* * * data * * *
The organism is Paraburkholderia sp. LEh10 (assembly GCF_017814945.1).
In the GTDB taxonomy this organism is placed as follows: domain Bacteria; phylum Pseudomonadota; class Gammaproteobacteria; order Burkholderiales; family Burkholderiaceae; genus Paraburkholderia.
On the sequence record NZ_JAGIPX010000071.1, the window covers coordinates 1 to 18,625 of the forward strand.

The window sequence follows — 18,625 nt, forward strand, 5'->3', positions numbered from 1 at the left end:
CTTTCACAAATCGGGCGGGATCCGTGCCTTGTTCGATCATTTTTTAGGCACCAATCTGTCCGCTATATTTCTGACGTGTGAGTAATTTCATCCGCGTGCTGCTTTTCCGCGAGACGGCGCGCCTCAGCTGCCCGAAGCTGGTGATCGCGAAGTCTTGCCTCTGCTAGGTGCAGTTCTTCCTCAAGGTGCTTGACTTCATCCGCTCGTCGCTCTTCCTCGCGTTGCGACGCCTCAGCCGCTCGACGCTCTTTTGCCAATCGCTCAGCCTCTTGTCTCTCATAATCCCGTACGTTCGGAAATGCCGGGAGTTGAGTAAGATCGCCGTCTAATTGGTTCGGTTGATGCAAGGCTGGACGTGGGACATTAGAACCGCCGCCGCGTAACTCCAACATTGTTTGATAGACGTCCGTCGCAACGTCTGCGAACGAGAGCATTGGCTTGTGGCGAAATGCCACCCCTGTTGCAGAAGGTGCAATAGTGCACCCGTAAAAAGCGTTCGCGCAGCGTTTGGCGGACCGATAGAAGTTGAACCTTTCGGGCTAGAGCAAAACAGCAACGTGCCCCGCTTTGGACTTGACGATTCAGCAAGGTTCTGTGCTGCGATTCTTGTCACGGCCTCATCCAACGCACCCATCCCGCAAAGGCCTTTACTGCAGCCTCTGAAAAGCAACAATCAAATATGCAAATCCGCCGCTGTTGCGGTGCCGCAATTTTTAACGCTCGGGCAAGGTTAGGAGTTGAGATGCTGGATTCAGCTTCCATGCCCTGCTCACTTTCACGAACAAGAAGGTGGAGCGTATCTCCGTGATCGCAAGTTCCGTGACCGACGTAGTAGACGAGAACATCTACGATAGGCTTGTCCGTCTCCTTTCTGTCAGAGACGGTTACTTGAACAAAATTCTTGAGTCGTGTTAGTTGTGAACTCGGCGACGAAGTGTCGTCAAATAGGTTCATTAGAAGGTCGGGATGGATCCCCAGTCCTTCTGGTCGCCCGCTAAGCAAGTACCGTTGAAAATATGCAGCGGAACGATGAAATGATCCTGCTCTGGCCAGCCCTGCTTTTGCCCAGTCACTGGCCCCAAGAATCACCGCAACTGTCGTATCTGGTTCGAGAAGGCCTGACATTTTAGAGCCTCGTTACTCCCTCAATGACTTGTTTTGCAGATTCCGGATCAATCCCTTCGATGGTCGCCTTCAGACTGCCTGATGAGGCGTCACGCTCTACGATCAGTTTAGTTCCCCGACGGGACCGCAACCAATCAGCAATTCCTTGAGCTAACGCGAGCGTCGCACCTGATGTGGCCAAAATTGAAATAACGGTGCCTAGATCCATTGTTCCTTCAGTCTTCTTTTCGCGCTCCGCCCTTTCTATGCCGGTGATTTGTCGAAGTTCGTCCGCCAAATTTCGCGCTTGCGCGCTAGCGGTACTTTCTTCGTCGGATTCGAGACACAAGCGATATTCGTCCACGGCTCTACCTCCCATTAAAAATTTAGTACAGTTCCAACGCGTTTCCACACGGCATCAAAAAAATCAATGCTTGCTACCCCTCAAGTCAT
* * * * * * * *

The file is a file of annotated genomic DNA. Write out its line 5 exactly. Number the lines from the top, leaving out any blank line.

CTTTCACAAATCGGGCGGGATCCGTGCCTTGTTCGATCATTTTTTAGGCACCAATCTGTCCGCTATATTTCTGACGTGTGAGTAATTTCATCCGCGTGCTGCTTTTCCGCGAGACGGCGCGCCTCAGCTGCCCGAAGCTGGTGATCGCGAAGTCTTGCCTCTGCTAGGTGCAGTTCTTCCTCAAGGTGCTTGACTTCATCCGCTCGTCGCTCTTCCTCGCGTTGCGACGCCTCAGCCGCTCGACGCTCTTTTGCCAATCGCTCAGCCTCTTGTCTCTCATAATCCCGTACGTTCGGAAATGCCGGGAGTTGAGTAAGATCGCCGTCTAATTGGTTCGGTTGATGCAAGGCTGGACGTGGGACATTAGAACCGCCGCCGCGTAACTCCAACATTGTTTGATAGACGTCCGTCGCAACGTCTGCGAACGAGAGCATTGGCTTGTGGCGAAATGCCACCCCTGTTGCAGAAGGTGCAATAGTGCACCCGTAAAAAGCGTTCGCGCAGCGTTTGGCGGACCGATAGAAGTTGAACCTTTCGGGCTAGAGCAAAACAGCAACGTGCCCCGCTTTGGACTTGACGATTCAGCAAGGTTCTGTGCTGCGATTCTTGTCACGGCCTCATCCAACGCACCCATCCCGCAAAGGCCTTTACTGCAGCCTCTGAAAAGCAACAATCAAATATGCAAATCCGCCGCTGTTGCGGTGCCGCAATTTTTAACGCTCGGGCAAGGTTAGGAGTTGAGATGCTGGATTCAGCTTCCATGCCCTGCTCACTTTCACGAACAAGAAGGTGGAGCGTATCTCCGTGATCGCAAGTTCCGTGACCGACGTAGTAGACGAGAACATCTACGATAGGCTTGTCCGTCTCCTTTCTGTCAGAGACGGTTACTTGAACAAAATTCTTGAGTCGTGTTAGTTGTGAACTCGGCGACGAAGTGTCGTCAAATAGGTTCATTAGAAGGTCGGGATGGATCCCCAGTCCTTCTGGTCGCCCGCTAAGCAAGTACCGTTGAAAATATGCAGCGGAACGATGAAATGATCCTGCTCTGGCCAGCCCTGCTTTTGCCCAGTCACTGGCCCCAAGAATCACCGCAACTGTCGTATCTGGTTCGAGAAGGCCTGACATTTTAGAGCCTCGTTACTCCCTCAATGACTTGTTTTGCAGATTCCGGATCAATCCCTTCGATGGTCGCCTTCAGACTGCCTGATGAGGCGTCACGCTCTACGATCAGTTTAGTTCCCCGACGGGACCGCAACCAATCAGCAATTCCTTGAGCTAACGCGAGCGTCGCACCTGATGTGGCCAAAATTGAAATAACGGTGCCTAGATCCATTGTTCCTTCAGTCTTCTTTTCGCGCTCCGCCCTTTCTATGCCGGTGATTTGTCGAAGTTCGTCCGCCAAATTTCGCGCTTGCGCGCTAGCGGTACTTTCTTCGTCGGATTCGAGACACAAGCGATATTCGTCCACGGCTCTACCTCCCATTAAAAATTTAGTACAGTTCCAACGCGTTTCCACACGGCATCAAAAAAATCAATGCTTGCTACCCCTCAAGTCAT